Playwright Rachel Alter (left), Erin O’Brien as Margo and Chris Littlewood (right) rehearse a scene for Margo in Margoland. Photo by Arjun Jain ’14

Playwright Rachel Alter (left), Erin O’Brien as Margo and Chris Littlewood (right) rehearse a scene for Margo in Margoland.Photo by Arjun Jain ’14 


The Lewis Center for the Arts’ Program in Theater at Princeton University will present Margo in Margoland, a new play by senior Rachel Alter and directed by senior Caroline Slutsky on April 18, 19, 24, 25 and 26 at 8:00 p.m. in the Marie and Edward Matthews ’53 Acting Studio at 185 Nassau Street.

Alter’s full-length play is inspired by the Greek myth of Medea and Euripides’ play by the same name. “In this magical contemporary adaptation,” explains Alter, “Margo falls into her imagination, where she discovers that the pain and betrayal of her past are much more alive and real than she could have ever imagined.”

As in the original Greek tragedy, Margo seeks revenge on her ex-husband Jason as he prepares to remarry. Ex-lovers, her mother and others join Margo in her imaginary Margoland, a whimsical and confusing place where reality and time are blurred and where the main character sorts through her anger and repressed feelings.

“I was first exposed to the figure of Euripides’ Medea when I traveled with Professors Tim Vasen and Michael Cadden to Greece in summer 2012 for a Global Seminar on ‘Re-staging the Greeks,’” notes Alter. “The character frustrated me. I could not relate in any way. What motivates a woman to kill her child? Who could possibly be consumed by that much rage and resentment?”

Alter will graduate from Princeton with a concentration in English and a certificate in theater. She has been studying playwriting since freshman year with Professors R.N. Sandberg, Melissa James Gibson, and Lynn Nottage. While this is her first full length play to be produced, two of her shorter plays, Expecting the Queen and Pardon My Stare, have been produced as part of the Student Playwrights Festival by Princeton’s Theatre Intime. Her piece, 10 Years In, First Day Out, an adaptation of the Helen and Menelaus story, was part of Theatre Intime’s Staged Reading Festival. Alter has also worked closely with the S.H.A.R.E. (Sexual Harassment/Assault Advising, Resources and Education) office over the past two years to help re-write its freshman orientation play. This orientation program helps educate the incoming class about bystander intervention regarding forms of power-based personal violence. In addition to her writing, Alter has worked as a director, stage-manager, production manager, and props master. She directed Rafi Abraham’s senior thesis play Eight Feet, which premiered in February of 2013. Following graduation, Alter will begin a yearlong fellowship with Princeton in Asia teaching English at Payap University in Ching Mai, Thailand. After her time abroad, Alter plans to return to the U.S. to pursue an M.F.A. in playwriting.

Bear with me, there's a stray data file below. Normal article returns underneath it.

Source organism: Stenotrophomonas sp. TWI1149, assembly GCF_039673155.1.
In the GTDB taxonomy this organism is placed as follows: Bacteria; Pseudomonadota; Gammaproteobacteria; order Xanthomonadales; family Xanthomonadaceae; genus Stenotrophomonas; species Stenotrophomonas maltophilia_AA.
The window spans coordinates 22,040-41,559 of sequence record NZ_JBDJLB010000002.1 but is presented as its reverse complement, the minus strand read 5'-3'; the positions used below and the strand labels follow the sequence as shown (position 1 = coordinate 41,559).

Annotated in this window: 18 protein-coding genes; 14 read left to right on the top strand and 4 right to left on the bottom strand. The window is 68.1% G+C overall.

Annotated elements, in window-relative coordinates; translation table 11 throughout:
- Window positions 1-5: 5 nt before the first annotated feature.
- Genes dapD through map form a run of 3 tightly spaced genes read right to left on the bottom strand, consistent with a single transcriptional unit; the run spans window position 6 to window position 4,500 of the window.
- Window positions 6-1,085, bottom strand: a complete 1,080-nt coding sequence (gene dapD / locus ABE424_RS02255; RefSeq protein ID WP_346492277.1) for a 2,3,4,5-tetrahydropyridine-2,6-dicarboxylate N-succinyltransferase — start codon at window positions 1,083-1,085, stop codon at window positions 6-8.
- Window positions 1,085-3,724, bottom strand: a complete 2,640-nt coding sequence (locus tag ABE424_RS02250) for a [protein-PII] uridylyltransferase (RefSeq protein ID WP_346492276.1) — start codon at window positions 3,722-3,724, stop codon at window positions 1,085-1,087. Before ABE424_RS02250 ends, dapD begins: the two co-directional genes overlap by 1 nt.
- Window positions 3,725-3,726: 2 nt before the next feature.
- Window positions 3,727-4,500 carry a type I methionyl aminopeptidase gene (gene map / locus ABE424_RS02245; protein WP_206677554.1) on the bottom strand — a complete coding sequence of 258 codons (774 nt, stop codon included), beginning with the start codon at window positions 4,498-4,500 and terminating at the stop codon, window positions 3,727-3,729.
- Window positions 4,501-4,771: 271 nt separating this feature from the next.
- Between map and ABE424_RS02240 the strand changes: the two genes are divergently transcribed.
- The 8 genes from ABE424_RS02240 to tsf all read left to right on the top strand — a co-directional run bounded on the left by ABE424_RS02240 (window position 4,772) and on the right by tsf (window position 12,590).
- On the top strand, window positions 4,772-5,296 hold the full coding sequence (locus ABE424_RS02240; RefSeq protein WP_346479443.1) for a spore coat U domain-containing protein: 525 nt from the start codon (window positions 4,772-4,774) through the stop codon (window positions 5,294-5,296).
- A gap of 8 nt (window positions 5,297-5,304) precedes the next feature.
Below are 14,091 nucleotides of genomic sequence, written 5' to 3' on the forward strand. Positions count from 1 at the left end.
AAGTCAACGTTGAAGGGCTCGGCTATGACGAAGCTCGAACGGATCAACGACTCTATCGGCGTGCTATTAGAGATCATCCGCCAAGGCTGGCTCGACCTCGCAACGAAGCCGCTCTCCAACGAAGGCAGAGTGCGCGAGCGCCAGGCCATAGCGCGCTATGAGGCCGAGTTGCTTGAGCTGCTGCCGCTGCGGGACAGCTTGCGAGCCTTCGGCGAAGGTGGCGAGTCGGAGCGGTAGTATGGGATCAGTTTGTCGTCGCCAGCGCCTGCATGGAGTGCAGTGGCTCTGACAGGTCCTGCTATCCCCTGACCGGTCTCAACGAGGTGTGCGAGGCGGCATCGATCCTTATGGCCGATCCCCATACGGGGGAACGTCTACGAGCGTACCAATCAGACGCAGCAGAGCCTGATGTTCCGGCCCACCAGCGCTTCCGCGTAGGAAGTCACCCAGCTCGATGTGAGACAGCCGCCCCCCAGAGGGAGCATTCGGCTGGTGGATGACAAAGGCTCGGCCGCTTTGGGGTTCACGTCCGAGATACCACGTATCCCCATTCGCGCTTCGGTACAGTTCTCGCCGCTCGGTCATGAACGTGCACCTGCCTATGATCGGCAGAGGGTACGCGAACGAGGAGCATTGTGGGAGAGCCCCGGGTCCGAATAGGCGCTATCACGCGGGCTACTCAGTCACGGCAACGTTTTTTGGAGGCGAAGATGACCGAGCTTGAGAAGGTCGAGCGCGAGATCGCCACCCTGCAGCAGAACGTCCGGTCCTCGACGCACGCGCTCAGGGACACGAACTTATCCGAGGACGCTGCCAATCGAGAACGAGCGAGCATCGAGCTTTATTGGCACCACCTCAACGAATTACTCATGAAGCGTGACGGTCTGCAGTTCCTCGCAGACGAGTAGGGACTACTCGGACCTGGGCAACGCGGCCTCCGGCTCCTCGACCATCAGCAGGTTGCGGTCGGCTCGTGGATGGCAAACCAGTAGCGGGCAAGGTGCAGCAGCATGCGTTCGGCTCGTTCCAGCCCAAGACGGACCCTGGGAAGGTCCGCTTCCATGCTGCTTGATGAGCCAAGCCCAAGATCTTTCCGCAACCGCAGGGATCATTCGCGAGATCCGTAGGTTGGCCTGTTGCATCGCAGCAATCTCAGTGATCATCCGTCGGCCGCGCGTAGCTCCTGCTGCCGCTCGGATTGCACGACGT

The character of Medea impacted Slutsky too; she also participated in the Global Seminar in Greece that summer and is directing Margo in Margoland. For her final project for the Seminar course, Slutsky performed Medea’s monologue that so haunted Alter, bringing to life the character that Alter had never been able to imagine. For Alter, Slutsky’s reading made Medea relatable and sympathetic, while at the same time maintaining all the danger, fear and intrigue the character inspires. Alter credits Slutsky’s performance for cementing her fascination with Medea and her inspiration for the play.

This production marks Slutsky’s directorial debut at Princeton. She is also an English major pursuing a certificate in theater. At Princeton, she has acted in over ten productions through both the Program in Theater and student-run theatre groups. She was most recently seen this year as Estella in Great Expectations, directed by faculty member Tim Vasen, and was a featured performer in a production of The Speakeasy Project, her senior thesis project directed by faculty member Suzie Agins. After Princeton, she plans to move to New York City to pursue acting professionally.

Movement will play an important part in Margo in Margoland, choreographed by junior Adin Walker. He is a choreographer for the student dance group diSiac and directed Princeton University Players’ production of the musical Rent this past February. Graduate student Dan Ames is creating additional fight choreography.

Presented By

  • Program in Theater